What is wellness? That’s the question InterCommunity Health Network, the coordinated care organization for Benton, Lincoln, and Linn counties, is encouraging people to explore by launching its life-health awareness campaign. The campaign’s slogan, “Your wellness is more than physical,” emphasizes that an individual’s well-being includes more than what they eat and their cholesterol and BMI count – and brings mental health into the picture.
The campaign is part of the mental health literacy pilot project for Linn County, and incorporates the eight dimensions of wellness developed by the Substance Abuse and Mental Health Services Administration: emotions, body, mind, environment, finances, community, spirit and work.
“We want people to think about what is going on in their life, to think about what affects them,” said Cristie Lynch, marketing and communications manager for Samaritan Health Plans. “So far the response has been nothing but positive. We’re really excited about that. This is something really new in terms of what’s been done historically. Typically dollars are spent on services. We’re laying the foundation for mental health literacy.”
Mental health literacy means educating the community about the difference between mental health and mental illness.
“We wanted to develop mental health literacy in the community and reduce stigma around mental illness,” said Tony Howell, program manager for the Linn County Alcohol and Drug Program. “Mental Health Literacy is a foundation for understanding how mental health and mental illness fits in with the full spectrum (of overall health). By looking at mental health promotion we’re preventing mental illness by increasing the chances of early intervention. Mental illness is really no different than conditions that affect well-being in other areas.”
The awareness campaign gives people the opportunity to complete a confidential self-assessment tool to identify areas in their life that might need attention, and ways they can improve their wellness.
Linn County is the natural choice to pilot this program since 58 percent of IHN’s members live in that county and its mental health program has been very proactive in the community around substance abuse and problem gambling.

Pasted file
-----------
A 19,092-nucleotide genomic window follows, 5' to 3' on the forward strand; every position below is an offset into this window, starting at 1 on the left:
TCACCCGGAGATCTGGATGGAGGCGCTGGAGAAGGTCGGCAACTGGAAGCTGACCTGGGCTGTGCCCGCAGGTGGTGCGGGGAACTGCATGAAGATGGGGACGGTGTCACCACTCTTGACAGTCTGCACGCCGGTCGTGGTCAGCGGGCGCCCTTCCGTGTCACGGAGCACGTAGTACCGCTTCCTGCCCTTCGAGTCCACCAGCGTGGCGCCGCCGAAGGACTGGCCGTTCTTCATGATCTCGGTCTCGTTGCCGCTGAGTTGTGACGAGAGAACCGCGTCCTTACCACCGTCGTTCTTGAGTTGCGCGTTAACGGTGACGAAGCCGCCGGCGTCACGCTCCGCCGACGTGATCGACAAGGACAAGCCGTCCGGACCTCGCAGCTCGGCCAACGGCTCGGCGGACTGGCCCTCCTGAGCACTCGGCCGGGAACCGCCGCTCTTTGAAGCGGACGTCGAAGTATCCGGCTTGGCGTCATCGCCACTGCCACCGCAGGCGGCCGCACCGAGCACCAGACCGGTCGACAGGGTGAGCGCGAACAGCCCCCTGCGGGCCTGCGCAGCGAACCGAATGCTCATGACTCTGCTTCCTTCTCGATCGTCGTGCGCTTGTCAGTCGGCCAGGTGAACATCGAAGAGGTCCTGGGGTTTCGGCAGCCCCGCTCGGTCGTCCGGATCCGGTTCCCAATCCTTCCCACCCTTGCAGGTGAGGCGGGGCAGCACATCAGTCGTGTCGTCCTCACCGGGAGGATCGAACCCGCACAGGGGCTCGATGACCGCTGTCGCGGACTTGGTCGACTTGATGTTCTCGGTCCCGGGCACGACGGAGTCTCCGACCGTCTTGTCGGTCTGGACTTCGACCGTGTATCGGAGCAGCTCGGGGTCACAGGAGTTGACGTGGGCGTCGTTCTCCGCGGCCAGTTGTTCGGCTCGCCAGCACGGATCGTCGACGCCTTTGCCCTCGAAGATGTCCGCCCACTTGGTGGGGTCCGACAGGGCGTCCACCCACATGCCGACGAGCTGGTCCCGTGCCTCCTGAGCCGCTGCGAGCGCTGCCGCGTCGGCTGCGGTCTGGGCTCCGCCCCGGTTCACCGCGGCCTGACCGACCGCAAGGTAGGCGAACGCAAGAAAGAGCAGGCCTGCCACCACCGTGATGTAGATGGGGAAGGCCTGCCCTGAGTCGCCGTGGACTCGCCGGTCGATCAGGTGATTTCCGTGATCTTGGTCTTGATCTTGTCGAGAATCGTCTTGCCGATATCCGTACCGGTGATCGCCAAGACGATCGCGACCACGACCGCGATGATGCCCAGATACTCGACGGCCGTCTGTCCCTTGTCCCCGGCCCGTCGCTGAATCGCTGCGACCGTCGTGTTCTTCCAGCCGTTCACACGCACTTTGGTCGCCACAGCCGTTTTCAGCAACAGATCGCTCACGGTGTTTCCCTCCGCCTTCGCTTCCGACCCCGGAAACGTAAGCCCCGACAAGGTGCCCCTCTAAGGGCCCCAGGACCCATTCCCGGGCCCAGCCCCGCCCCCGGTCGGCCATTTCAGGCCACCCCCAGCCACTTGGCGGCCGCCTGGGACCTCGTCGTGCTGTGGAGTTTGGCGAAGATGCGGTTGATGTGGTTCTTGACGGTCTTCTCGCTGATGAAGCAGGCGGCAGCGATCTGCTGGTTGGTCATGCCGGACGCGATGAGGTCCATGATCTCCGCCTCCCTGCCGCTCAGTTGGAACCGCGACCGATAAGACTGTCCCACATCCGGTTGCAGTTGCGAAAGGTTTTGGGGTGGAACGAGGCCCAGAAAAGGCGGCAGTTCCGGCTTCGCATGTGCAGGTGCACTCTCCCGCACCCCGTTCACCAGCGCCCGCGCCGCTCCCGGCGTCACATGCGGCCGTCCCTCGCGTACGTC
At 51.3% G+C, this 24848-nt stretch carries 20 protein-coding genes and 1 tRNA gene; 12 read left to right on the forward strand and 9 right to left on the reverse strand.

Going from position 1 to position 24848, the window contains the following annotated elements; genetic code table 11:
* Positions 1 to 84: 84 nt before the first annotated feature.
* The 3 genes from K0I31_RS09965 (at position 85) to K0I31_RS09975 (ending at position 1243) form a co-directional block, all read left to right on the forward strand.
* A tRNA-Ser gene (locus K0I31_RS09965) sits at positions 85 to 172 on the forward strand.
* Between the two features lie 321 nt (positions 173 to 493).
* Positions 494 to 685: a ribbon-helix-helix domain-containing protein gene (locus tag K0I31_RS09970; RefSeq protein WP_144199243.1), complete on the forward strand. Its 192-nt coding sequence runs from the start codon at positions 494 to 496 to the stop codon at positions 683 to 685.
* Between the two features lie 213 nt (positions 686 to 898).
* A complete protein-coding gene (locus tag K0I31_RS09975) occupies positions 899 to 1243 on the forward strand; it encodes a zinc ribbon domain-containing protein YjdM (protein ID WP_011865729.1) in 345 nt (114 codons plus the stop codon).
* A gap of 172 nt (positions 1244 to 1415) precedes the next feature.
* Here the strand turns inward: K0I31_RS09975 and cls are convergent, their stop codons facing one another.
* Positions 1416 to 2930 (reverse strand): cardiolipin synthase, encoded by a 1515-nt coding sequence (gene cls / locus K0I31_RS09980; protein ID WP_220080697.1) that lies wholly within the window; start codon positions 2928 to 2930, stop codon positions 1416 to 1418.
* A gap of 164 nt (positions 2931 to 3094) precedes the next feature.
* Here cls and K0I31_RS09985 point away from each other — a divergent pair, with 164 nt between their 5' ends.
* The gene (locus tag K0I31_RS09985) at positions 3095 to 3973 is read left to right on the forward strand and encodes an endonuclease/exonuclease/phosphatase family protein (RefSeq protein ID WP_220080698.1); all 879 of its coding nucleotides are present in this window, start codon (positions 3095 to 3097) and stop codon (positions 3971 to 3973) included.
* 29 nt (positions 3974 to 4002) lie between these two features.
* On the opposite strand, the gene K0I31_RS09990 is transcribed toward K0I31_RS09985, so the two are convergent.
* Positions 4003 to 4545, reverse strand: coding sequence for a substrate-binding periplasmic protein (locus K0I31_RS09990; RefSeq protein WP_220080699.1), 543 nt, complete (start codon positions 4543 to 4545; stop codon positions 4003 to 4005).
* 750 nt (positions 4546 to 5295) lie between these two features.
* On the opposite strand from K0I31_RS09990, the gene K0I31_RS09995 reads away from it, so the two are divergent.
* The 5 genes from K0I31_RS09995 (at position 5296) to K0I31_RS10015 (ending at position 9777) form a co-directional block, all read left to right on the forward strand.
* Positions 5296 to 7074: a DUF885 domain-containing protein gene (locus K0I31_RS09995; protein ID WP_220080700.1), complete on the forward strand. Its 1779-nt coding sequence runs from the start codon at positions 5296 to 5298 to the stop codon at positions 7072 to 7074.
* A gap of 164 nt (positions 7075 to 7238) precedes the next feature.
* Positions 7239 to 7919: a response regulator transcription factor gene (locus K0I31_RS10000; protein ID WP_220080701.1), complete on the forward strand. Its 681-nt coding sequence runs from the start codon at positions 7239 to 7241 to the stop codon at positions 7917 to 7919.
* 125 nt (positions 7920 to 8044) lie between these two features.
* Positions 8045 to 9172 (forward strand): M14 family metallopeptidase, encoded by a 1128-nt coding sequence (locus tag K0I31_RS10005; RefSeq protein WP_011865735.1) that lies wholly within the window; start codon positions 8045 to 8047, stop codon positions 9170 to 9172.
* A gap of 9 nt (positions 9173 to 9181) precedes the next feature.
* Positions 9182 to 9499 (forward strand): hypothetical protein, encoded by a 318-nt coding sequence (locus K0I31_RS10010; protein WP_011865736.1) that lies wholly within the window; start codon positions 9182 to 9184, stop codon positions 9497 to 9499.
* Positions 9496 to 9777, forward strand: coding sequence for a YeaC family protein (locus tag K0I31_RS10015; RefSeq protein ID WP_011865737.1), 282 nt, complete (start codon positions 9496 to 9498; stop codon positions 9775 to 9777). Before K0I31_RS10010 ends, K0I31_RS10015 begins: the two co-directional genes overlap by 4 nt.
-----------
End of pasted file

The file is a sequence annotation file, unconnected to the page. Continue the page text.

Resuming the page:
“As a CCO, the mental health aspect (of wellness) is something we’ve come to recently,” Lynch explained. “Our partners at Linn County Mental Health have had a significant impact on where we’re going and what we’re trying to do.”
“The effort came out of a proactive stance rather than reactive,” noted Frank Moore, Linn County health administrator and mental health director.
Although IHN serves Oregon Health Plan members, this campaign could have far reaching ramifications, Lynch said. “The educational part of the campaign is very pervasive.”
The campaign, which runs through July, is aimed at Linn County residents through billboards; radio, transit, movie theater and newspapers ads; posters and brochures at sponsored events and in community, county, school and faith organizations; and displays in Samaritan clinics, grocery stores and the shopping mall in Albany.
“The campaign goes well beyond Oregon Health Plan members and is fueling a community-wide effort,” Moore said. “I’ve seen a clear commitment from the leadership of Samaritan Health Plans and IHN to build on systems that are already in place and to address the needs of the entire community.”
The funding for this pilot project comes from IHN-CCO’s transformation funds. According to Lynch, each project is evaluated based upon how it addresses those benchmarks, and must be approved by the CCO stakeholders, which includes private and public entities. IHN-CCO declined to disclose the cost of the life-health campaign with The Lund Report.